> I have two questions regarding the election of the deputies to the supreme people's assembly in the DPRK. > > --- > In the English translation of the nation's constitution I'm using (article 34.) it says: > > The Supreme People's Assembly is composed of deputies elected on the basis of > universal, equal and direct suffrage by secret ballot. > > And in the translation of the law document Deputy Elections for People's Assemblies at Each Level Law of the Democratic People’s Republic of Korea (2010) (article 5.) it says: > > Deputy elections for People's Assemblies at each level shall be done by the method of secret ballot. Constituents shall be guaranteed the freedom of voting for or against. No one may require the publication of the fact of having voted for or against a constituent, and may not place pressure on or retaliate against someone related to the vote. > > And again in article 64.: > > Votes shall be done by method of secret ballot. If constituents agree, they shall not make a marking, and if they oppose, they shall horizontally strike out the name of the candidate. > > And most most relevant to my question in article 65.: > > In cases where constituents agree or make a mark of opposition in their vote, no one may enter or look into the polling rooms. > > All these articles seem to indicate to me that the vote is secret, and at the time of the casting of the vote no one else but the voter is allowed to be in the polling room. > > However in videos depicting these elections we see some citizens entering the booth and casting their vote. This means there is a camera in the same room they are casting their vote. Doesn't this violate the principle of secret ballot stipulated by the constitution? One could argue that the citizen could have chosen to approve or reject a candidate in a separate room from where they cast their vote, but article 56. says this: > > Polling rooms shall be set up by 3 days before the election day so that the confidentiality of votes can be guaranteed. The polling room shall have a polling box and writing supplies. Election halls may be decorated with things like flags and flowers. > > If writing supplies and a polling box are supposed to be in the same room then that means that they are supposed to choose to approve of reject a candidate in the same room they cast their vote, so that means that in the video we are able to see whether they approved or rejected the candidate (one leaves it empty to approve a candidate and crosses out their name to reject), which means the principle of secret ballot was violated. > > The citizens seen in the polling room all were wearing medals or pins, which leads me to believe they were members of a party or had some official position. Could that be the reason we see them, considering it's pretty obvious whether they are going to approve or reject a candidate? > > Q: Why do we see citizens in the video casting their vote, if the ballot is supposed to be secret? > > --- > In many news it is said there is only one candidate per electoral precinct: > - https://www.bbc.com/news/world-asia-47492747 > - https://www.scmp.com/video/asia/2189528/everyone-votes-there-no-choice-north-korean-elections > > Where can I find a source for whether or not there was more than one candidate up for election in each precinct? > > The document I mentioned earlier seems to indicate that there can be more than one candidate in a precinct up for election (otherwise why even make the election, besides serving as a census of the population?) (article 42 (Number of candidates for deputy to be registered at the electoral precinct)): > > The number of candidates for deputy registered with each electoral precinct at deputy elections for People’s Assemblies at each level shall not be restricted. > > If there was only one candidate up for election in each precinct, why weren't there more? Article 35: > > Candidates for deputy for People's Assemblies at each level shall be recommended directly by constituents, or recommended jointly or alone by the Party or by social organizations. The person making the recommendation must inform the recommended candidate for deputy to the district election committee. > > Article 36: > > Candidates for deputy recommended for People's Assemblies at each level may only be registered as candidates for deputy in the relevant electoral precinct by going through a deliberation over their qualifications at a meeting of more than a hundred constituents. The constituent meeting for the deliberation on qualifications of candidates for deputy shall be organized by the district election committee. > > Article 39: > > The registration of candidates for deputy by People's Assemblies at each level shall be decided by the agreement of more than half of the participants at the constituent meeting for deliberating on the qualifications of the candidates. > > Assuming that in article 35 "constituents" here means means members of the 100+ people chosen by the election committee (I'm assuming they are random citizens of the precinct, but I don't see anywhere anything about how those 100+ members of the constituent meeting are chosen, so this could be the source of my confusion), then citizens could bring up a potential candidate that they consider better represents them than the one brought forth by the DFRF. I would be surprised if that were the case and not have even a single instance where there was more than one candidate up for election (even if the country were to have an extremely unanimous view on who best represents them, I find it hard to imagine there isn't a single case where there was more than one candidate up for election). > > If we consider that the potential candidate has to be approved with a vote with an approval greater than 50% by the constituents in order to be registered as a candidate, then maybe one could say that maybe there were more potential candidates brought up but in the end it was decided to approve only one person to be registered as a candidate. But wouldn't that be an abuse of the system? I am interpreting the role of that constituent meeting to be the filtering out of candidates that do not meet the requirements to run for election, not to choose for the whole population of the precinct what candidate should win. > > Q: Do these elections really only have a single candidate up for election per precinct, and if yes, why aren't there more?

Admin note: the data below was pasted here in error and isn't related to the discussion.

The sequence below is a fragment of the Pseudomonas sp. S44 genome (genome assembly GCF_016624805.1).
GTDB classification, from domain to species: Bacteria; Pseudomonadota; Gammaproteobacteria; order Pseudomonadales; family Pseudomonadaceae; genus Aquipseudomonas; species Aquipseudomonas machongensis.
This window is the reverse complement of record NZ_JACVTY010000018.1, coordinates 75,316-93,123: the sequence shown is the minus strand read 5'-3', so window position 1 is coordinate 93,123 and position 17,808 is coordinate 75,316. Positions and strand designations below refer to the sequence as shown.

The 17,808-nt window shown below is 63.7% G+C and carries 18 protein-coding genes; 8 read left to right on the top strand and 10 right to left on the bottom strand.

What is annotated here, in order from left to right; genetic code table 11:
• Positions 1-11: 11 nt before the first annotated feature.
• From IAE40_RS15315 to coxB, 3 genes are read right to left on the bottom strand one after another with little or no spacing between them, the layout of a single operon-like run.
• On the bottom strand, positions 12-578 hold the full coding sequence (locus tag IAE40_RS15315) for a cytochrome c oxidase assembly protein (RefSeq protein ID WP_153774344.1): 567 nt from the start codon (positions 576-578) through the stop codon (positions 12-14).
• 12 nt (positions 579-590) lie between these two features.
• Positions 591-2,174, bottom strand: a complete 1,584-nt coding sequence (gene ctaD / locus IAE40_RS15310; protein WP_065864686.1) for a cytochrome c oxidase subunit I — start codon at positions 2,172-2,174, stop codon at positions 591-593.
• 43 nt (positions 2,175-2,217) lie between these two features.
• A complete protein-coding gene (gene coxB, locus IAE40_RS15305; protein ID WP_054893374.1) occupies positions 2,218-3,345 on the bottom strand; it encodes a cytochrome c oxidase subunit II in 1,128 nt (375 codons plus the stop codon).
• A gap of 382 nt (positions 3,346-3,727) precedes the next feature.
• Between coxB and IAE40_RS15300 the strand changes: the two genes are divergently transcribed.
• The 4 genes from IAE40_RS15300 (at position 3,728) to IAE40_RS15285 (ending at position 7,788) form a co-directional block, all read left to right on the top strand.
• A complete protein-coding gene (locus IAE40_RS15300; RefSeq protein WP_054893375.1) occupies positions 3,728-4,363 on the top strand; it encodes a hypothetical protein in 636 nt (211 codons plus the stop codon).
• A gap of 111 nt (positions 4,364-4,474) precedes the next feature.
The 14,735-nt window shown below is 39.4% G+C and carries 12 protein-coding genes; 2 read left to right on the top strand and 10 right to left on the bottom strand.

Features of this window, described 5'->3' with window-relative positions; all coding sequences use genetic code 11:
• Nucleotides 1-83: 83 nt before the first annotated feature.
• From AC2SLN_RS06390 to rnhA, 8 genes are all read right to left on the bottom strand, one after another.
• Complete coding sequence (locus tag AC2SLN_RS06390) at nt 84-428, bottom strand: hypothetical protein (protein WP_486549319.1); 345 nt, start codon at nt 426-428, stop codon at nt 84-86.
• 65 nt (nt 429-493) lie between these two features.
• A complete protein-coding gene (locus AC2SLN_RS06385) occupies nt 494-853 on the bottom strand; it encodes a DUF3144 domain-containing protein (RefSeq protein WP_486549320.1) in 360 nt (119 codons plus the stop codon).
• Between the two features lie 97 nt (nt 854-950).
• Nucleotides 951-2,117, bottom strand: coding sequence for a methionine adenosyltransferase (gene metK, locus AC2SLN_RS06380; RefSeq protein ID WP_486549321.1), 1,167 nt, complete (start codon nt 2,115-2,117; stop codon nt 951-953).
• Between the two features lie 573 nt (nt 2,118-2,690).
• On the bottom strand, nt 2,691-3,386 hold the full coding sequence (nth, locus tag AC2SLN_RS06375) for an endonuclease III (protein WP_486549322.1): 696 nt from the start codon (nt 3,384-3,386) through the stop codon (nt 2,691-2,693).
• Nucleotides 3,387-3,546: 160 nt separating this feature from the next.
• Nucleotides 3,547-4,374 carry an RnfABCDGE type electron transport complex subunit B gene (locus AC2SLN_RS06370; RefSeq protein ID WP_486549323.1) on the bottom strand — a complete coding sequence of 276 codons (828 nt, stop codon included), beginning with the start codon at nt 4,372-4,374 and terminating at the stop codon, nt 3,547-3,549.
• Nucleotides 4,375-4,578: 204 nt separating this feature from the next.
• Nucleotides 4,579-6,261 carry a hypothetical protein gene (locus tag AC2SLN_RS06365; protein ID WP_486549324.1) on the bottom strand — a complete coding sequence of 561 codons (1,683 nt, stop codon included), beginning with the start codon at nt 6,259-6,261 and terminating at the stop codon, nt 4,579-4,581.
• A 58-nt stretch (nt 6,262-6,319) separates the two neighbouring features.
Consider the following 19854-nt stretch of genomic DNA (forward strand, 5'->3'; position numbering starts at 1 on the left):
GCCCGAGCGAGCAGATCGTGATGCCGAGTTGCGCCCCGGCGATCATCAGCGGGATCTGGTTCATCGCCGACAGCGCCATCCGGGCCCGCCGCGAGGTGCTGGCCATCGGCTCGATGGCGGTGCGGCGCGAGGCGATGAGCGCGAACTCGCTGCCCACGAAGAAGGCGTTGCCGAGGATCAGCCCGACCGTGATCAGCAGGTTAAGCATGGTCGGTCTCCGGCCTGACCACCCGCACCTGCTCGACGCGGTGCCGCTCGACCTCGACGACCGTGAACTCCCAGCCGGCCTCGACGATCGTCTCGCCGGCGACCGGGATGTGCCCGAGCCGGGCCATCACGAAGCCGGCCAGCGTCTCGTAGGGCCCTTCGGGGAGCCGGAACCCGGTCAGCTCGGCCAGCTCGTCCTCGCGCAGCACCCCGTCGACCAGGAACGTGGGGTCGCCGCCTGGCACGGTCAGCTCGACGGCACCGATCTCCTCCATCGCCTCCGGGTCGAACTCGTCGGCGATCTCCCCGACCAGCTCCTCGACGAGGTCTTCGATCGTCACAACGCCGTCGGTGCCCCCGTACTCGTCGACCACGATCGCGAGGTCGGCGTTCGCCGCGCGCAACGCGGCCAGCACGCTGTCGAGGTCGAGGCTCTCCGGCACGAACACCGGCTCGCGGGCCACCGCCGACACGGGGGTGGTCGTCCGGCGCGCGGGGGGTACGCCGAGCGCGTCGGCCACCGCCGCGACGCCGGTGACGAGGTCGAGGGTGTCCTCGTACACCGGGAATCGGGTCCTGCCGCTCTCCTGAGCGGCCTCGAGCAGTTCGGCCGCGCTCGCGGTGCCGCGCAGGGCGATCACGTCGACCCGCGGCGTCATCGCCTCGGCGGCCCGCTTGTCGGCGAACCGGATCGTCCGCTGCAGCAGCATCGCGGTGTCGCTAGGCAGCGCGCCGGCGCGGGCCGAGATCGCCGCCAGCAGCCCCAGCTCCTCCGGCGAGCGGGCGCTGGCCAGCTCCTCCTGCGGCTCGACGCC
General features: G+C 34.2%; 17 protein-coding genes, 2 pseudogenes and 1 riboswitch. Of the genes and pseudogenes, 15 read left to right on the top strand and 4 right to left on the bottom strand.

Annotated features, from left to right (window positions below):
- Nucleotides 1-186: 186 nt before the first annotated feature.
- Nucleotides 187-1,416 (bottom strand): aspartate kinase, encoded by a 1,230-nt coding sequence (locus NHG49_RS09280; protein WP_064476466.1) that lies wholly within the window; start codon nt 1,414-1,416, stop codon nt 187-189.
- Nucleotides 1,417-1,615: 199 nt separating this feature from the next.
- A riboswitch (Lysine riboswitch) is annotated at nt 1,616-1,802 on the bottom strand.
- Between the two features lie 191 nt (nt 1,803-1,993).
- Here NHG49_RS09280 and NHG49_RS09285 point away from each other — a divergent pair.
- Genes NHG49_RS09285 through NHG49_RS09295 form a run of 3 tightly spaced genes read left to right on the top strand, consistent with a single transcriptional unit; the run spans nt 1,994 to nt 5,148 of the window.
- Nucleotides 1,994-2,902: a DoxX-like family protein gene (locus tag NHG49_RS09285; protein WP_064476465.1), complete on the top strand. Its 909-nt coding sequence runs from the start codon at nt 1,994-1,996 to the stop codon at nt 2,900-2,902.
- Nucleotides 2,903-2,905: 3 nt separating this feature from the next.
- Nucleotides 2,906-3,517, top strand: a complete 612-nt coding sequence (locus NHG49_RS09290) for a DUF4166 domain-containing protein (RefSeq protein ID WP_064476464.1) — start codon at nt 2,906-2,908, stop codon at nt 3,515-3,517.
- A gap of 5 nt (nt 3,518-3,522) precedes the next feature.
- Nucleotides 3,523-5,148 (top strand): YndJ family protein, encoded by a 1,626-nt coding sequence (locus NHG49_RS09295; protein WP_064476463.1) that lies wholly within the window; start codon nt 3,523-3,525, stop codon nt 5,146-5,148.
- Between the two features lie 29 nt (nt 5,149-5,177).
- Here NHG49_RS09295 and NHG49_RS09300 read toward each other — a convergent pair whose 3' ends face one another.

0